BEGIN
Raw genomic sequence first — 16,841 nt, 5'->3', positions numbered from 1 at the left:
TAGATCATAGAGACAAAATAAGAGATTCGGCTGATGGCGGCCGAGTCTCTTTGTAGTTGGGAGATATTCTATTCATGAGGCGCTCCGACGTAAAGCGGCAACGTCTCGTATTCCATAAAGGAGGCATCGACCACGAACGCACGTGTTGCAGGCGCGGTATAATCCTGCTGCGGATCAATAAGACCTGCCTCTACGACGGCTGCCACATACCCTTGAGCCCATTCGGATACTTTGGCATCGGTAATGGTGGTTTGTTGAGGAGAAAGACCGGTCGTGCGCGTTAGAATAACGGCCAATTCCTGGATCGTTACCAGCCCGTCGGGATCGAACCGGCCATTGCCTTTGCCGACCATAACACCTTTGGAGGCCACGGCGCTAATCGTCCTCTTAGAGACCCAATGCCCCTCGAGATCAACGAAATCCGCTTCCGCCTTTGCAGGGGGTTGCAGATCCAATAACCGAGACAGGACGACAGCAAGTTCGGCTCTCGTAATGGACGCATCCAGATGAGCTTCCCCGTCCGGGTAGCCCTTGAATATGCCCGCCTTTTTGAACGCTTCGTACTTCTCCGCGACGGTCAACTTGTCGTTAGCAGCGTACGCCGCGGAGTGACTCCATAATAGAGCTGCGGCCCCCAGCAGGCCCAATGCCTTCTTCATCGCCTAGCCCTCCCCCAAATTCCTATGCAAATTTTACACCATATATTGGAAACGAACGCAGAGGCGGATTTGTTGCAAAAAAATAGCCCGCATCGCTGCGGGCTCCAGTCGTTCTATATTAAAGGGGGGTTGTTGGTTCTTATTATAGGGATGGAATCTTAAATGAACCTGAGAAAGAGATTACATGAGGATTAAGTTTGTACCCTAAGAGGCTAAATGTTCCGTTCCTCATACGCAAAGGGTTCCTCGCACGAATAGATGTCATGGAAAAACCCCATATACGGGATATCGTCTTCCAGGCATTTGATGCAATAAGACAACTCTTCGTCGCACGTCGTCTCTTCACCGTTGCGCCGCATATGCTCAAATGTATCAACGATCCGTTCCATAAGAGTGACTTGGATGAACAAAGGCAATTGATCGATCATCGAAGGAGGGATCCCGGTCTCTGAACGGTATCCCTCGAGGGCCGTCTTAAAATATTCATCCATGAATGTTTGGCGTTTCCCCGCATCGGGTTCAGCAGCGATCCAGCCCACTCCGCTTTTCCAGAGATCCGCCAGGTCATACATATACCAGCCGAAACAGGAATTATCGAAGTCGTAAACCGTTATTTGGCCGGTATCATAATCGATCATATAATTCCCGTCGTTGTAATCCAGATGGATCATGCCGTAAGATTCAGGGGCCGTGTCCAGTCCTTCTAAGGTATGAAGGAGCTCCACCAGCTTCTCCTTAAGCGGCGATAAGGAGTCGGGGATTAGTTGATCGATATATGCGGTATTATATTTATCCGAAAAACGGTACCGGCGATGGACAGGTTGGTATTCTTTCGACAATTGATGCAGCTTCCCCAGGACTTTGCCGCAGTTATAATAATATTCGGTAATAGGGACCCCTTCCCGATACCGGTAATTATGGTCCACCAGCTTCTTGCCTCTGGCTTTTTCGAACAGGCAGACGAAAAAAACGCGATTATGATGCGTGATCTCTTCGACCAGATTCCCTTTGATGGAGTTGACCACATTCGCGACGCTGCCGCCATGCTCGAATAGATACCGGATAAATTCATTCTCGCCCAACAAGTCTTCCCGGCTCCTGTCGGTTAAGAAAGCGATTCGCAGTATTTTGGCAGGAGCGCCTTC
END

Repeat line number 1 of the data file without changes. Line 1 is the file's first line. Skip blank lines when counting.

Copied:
Raw genomic sequence first — 16,841 nt, 5'->3', positions numbered from 1 at the left: